This makes its manufacturing economy vulnerable to downturns in the regional and international market. Despite some restrictive measures and financial initiatives, Malaysia was negatively affected by the Asian financial crisis.

In and , its manufacturing sector experienced serious contraction; dozens of plants were closed and thousands of workers lost their jobs. In alone, the sector was reduced by about However, in and , Malaysia managed to reverse the recession in manufacturing, and this sector experienced an impressive growth of 12 percent per annum.

Access to cheap local wood makes Malaysian furniture manufactures very competitive in the international market. In , the United States was the largest single market for Malaysian wooden furniture 37 percent , followed by Japan 14 percent , Singapore 9 percent , and the United Kingdom 9 percent.

If the rapid growth in this sector remains unchanged, by Malaysia could become one of the top ten furniture exporters in the world. Tourism is becoming an increasingly important sector of Malaysia economy. Together with the retail sector, it provides employment for almost 1. This makes tourism one of Malaysia's top foreign exchange earners. According to the national authorities, the country has 1, hotels, the total room capacity of which almost doubled during the s to about , in In order to develop tourism, Malaysia has promoted its diverse cultural environment, hosting a number of cultural festivals and performances.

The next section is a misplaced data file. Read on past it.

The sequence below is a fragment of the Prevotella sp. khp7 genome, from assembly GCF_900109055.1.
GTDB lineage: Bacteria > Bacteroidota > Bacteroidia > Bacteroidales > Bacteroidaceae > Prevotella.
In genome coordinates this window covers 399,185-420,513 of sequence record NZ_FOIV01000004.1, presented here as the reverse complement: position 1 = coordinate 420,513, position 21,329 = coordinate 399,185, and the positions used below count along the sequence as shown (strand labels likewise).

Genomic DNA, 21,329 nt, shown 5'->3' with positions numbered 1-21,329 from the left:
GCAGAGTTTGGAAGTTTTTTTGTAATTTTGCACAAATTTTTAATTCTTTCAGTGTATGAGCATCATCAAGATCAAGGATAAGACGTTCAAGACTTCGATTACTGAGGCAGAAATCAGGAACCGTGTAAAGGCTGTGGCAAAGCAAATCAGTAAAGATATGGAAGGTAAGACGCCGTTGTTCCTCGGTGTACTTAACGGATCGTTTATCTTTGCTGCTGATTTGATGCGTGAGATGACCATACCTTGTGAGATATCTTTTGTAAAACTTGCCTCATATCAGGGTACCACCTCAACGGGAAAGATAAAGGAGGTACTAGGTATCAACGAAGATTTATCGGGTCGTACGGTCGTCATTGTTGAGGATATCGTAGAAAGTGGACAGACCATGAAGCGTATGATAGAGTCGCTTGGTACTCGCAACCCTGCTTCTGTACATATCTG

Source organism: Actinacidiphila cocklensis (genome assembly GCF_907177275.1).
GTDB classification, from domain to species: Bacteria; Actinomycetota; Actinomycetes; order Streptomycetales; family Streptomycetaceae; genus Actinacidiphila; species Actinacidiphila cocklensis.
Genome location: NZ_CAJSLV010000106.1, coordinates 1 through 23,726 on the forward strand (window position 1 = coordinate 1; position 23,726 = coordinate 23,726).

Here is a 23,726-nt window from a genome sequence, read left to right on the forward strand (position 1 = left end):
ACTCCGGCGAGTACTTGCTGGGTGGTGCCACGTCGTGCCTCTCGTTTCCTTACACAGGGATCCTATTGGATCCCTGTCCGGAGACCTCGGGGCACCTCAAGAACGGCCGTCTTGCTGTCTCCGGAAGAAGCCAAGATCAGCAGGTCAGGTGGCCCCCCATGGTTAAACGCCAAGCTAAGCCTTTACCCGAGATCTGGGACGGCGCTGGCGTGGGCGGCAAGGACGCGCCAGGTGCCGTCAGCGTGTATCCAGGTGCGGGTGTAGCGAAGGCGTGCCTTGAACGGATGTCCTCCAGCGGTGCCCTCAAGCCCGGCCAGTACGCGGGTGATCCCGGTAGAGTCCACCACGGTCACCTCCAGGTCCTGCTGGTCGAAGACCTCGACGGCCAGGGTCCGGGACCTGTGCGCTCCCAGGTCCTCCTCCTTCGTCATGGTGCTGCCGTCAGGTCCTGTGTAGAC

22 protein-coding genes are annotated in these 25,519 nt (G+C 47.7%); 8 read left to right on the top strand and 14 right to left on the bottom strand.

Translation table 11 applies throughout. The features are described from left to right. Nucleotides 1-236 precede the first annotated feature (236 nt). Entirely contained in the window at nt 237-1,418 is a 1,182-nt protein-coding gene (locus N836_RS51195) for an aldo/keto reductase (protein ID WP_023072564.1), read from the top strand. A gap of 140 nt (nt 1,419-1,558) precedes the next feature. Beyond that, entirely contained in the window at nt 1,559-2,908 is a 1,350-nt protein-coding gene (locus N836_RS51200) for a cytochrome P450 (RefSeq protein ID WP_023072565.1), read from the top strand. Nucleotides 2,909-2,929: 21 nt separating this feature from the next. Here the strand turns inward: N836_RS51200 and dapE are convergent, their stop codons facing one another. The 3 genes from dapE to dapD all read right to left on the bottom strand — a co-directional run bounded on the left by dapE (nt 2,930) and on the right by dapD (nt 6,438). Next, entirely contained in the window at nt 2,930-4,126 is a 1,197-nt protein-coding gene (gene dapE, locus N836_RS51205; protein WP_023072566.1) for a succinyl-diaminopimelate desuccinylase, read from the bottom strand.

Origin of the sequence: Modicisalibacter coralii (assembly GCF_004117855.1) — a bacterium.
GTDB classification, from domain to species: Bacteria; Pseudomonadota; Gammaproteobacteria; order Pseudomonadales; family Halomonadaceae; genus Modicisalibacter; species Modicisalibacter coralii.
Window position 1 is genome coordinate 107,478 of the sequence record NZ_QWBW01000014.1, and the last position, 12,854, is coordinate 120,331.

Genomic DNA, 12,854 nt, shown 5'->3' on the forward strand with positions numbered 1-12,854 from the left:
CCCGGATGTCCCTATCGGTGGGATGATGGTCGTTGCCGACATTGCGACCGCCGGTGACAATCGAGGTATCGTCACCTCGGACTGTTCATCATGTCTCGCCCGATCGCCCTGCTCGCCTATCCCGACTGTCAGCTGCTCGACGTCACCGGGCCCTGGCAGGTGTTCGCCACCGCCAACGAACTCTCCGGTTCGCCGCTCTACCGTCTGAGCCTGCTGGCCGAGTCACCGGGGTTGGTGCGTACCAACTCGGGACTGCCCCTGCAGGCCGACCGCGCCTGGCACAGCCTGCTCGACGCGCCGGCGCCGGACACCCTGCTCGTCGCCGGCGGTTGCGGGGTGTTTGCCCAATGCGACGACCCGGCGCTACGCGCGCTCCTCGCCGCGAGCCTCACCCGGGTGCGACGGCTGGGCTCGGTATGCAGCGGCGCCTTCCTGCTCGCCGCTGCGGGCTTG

It has also publicized its rich natural heritage, which includes tropical forests, coral reefs, unspoiled mountain ranges, rivers, and national parks. The country offers tax-free bargain shopping and excellent service, with top-class hotels such as Sheraton, Hilton, Intercontinental, and other well-established international chains opening branches.

It offers a wide variety of activities, from eco-friendly and adventure tourism to scuba diving and relaxed family holidays on the numerous Malaysian islands and beaches. Additionally, Malaysia has signed visa-free regimes with most countries in Asia, the Americas, and Europe, enabling international tourists to travel to Malaysia without obtaining entry visas. In , however, tourism suffered from the regional financial crisis and by the smog caused by several months of forest fires in Indonesia.